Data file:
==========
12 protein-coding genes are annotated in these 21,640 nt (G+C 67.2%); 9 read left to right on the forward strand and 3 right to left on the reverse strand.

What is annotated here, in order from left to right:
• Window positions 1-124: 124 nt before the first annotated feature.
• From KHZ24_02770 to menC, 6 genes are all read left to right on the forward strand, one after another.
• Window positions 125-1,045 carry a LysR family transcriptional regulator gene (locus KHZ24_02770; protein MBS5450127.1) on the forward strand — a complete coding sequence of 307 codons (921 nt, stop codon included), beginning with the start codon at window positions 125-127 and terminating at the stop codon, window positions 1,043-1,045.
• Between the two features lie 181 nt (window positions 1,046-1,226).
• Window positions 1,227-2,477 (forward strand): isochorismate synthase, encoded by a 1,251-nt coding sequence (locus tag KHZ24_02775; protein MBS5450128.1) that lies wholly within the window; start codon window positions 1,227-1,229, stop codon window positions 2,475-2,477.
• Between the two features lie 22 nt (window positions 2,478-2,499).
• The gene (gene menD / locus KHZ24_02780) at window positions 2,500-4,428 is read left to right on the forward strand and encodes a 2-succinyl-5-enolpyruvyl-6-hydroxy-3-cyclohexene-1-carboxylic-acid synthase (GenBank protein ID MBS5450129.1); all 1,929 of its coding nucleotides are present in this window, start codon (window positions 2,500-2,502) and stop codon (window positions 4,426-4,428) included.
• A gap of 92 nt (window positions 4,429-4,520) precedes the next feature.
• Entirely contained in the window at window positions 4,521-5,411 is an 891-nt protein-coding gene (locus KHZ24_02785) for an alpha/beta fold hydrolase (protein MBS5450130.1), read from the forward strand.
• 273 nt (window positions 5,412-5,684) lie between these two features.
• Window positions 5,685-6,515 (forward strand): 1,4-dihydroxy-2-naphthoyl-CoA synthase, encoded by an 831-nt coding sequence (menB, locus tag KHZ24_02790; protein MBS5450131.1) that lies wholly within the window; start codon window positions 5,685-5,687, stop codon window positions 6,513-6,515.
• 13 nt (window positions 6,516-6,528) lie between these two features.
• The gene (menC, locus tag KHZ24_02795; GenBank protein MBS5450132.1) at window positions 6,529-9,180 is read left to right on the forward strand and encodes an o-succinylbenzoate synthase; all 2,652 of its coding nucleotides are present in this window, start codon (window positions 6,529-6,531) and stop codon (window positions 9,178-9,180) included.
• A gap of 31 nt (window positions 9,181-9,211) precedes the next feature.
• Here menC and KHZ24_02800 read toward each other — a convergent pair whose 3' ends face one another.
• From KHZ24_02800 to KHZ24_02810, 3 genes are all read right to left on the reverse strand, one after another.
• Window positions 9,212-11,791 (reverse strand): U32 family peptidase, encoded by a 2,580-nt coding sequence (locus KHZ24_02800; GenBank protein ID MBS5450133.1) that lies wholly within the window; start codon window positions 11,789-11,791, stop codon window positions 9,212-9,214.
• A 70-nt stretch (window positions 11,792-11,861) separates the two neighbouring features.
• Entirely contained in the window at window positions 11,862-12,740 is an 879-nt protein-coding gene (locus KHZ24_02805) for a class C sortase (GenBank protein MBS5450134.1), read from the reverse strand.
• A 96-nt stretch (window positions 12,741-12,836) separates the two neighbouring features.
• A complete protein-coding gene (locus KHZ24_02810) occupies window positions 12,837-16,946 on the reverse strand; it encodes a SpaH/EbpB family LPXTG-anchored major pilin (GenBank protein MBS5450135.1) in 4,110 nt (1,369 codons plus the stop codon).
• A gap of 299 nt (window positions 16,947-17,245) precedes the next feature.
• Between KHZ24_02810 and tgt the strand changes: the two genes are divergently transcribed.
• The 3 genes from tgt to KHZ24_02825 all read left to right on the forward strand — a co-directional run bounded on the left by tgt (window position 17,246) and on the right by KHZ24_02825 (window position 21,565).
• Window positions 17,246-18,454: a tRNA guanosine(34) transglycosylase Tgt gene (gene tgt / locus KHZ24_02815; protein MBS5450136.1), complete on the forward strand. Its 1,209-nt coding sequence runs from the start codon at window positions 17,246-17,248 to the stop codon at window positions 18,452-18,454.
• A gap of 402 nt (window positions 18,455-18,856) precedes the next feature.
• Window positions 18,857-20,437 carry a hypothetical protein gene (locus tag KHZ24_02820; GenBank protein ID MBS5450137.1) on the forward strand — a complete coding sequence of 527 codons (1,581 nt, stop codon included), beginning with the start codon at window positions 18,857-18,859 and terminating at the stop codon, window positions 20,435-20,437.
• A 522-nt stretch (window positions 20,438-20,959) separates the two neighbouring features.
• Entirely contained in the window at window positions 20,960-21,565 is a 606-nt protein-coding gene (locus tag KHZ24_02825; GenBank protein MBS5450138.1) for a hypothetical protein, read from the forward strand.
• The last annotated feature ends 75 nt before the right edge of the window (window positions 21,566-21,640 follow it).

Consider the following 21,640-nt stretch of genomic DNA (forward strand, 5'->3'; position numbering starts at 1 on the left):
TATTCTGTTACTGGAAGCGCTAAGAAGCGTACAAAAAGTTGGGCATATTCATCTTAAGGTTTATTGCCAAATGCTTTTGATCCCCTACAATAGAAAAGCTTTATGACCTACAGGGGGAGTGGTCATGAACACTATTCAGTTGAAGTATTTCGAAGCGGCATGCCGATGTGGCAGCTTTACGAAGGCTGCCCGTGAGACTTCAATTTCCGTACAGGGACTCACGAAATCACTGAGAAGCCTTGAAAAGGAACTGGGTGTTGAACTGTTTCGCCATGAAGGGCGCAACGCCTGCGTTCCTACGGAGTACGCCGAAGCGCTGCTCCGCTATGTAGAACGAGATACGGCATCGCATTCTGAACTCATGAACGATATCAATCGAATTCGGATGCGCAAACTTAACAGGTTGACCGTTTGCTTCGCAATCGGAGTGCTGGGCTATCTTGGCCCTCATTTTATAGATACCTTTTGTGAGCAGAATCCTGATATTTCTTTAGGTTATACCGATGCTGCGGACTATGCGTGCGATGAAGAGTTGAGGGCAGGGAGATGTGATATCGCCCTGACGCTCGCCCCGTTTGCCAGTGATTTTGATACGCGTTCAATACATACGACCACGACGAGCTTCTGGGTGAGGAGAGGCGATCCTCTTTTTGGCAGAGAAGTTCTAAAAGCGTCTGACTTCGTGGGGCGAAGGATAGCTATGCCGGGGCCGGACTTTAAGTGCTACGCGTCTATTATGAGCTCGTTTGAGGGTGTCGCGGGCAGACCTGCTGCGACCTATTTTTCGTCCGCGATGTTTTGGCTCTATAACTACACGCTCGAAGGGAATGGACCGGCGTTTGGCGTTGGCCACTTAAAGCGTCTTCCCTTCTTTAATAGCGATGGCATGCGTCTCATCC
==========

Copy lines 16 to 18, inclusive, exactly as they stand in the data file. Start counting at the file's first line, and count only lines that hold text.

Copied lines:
• A gap of 31 nt (window positions 9,181-9,211) precedes the next feature.
• Here menC and KHZ24_02800 read toward each other — a convergent pair whose 3' ends face one another.
• From KHZ24_02800 to KHZ24_02810, 3 genes are all read right to left on the reverse strand, one after another.